In the 1690s, English courtiers ordered elaborate Delft flower vases and garden pots for display in their palaces and gardens filled with costly exotics as visual evidence of their loyalty to the new Dutch monarchs William III and Queen Mary II. Their inspiration was Hampton Court Palace, and in particular the pavilion, known as the Water Gallery, beside the River Thames, where Queen Mary’s innovative taste was on show. As a result, some of the finest examples of Dutch Delft are found in aristocratic British country houses, ordered through agents or family members travelling or working in the Netherlands.
At Dyrham Park, in Gloucestershire (National Trust), the home of William Blathwayt (1649-1717), there is a treasure trove of rare Delft, some clearly made for William and Mary. Blathwayt was not an aristocrat but a high-ranking bureaucrat astute in business matters, who having learnt Dutch as a lowly diplomat in the Hague, became acting secretary of state to William III. Blathwayt’s annual visits with the Dutch monarch coincided with refurbishing his own estate in the fashionable Anglo-Dutch taste. While he may have acquired some of the pottery on these visits, other items were perhaps perquisites from William, or perhaps Queen Anne, after Mary’s death; 85 items of Delft are listed in the 1703 and 1710 inventories, of which 33 survive.
Among the survivors is this pair of unmarked urns attributed to ‘The Greek A’ factory, under the proprietorship of Adrianus Kocx, in Delft, circa 1689–94. The urns may have been among the ‘little neat curious Things’ commissioned by Queen Mary for the Water Gallery as described by Daniel Defoe. In the shape of the celebrated Medici urn, they have attached covers with a single narrow necked opening surrounded by four ornamental S-shaped straps. The decorative scheme is after designs of Daniel Marot, executed in cobalt blue and ‘trekked’ or outlined with manganese black for greater definition.
One side has two cherubs holding a medallion with the joint royal cipher ‘WMRR’ for Wilhelmus Maria Rex Regina beneath a scallop shellsupporting a laurel swag flanked by male herms, and the reverse side a Roman military trophy. In between the herms are fountains cascading over vases issuing from scallop shells. A similarly shaped, unmarked urn, in the Rijksmuseum, has a figural frieze depicting a triumphal adventus of a Roman emperor, in a chariot drawn by captives led by mounted musicians, perhaps emblematic of the military triumphs of William III: such scenes were typically paired with a profectio, a scene recording the emperor’s departure for battle. The Rijksmuseum urn was formerly in England, in the collection at Panshanger Park, Hertfordshire, perhaps acquired by William Cowper, 1st Earl Cowper (1665–1723), who was the first Lord High Chancellor of Great Britain to Queen Anne and possibly also a perquisite.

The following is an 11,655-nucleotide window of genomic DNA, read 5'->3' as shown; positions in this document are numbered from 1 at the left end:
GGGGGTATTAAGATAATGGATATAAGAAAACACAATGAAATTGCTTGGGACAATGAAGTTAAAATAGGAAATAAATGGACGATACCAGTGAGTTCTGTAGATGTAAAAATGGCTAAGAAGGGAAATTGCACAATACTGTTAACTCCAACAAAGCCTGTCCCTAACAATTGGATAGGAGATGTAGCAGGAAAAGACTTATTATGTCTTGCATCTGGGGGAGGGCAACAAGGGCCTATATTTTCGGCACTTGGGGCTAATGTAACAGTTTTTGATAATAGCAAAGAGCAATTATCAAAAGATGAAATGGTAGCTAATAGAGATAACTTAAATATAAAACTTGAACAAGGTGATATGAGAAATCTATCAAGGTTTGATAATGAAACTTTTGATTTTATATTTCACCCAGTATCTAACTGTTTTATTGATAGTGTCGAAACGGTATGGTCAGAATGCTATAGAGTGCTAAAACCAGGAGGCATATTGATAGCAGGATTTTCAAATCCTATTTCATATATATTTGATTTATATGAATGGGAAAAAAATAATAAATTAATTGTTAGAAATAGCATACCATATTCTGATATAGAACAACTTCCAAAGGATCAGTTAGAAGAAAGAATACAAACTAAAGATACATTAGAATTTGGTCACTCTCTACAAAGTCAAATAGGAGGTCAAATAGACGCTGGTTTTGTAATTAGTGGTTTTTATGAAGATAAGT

A third Marotesque urn at Dyrham, of different shape and with the ‘AK’ mark, depicts a Roman queen seated under a canopy of state attended by female servants and Roman soldiers, a coronation or enthronement scene and the reverse has a military encampment with Roman generals heading to battle. The subject may allude to William’s frequent absences on military campaigns against France in Flanders, which left Mary to reign alone. Mary may be portrayed as Boudicca (Boadicea), an ancient British Queen, who led a revolt against the Romans, while Mary and William fought against the French Catholics.
It is unlikely that these four urns were used for cut-flowers or as perfume burners. Their shape resembles the finials mounted on the corner of bed canopies, typically made of wood and covered in fabric to match the bed hangings. The fashion was to attach ostrich plumes, coloured ensuite with the hangings, as seen in designs by Marot published in 1703, but also in images of Mary’s State Mourning-bed in 1695. These extraordinary Delft urns united in decoration and military theme may have ornamented the ‘magnificent’ bed in the Water Gallery, or appeared elsewhere, perhaps even on a canopy of state suspended above a throne.
After Mary’s death, these urns or finials appear to have been presented to her loyal courtiers whose families then treasured them for centuries.
Just as Delft pottery promoted the art and culture of the Netherlands in Britain in the 1690s, Aronson Antiquairs have continued the tradition of Dutch diplomacy through art, benefitting collectors, museums and enthusiasts around the world.
Mrs. Patricia Ferguson, Hon. Adviser on Ceramics to the National Trust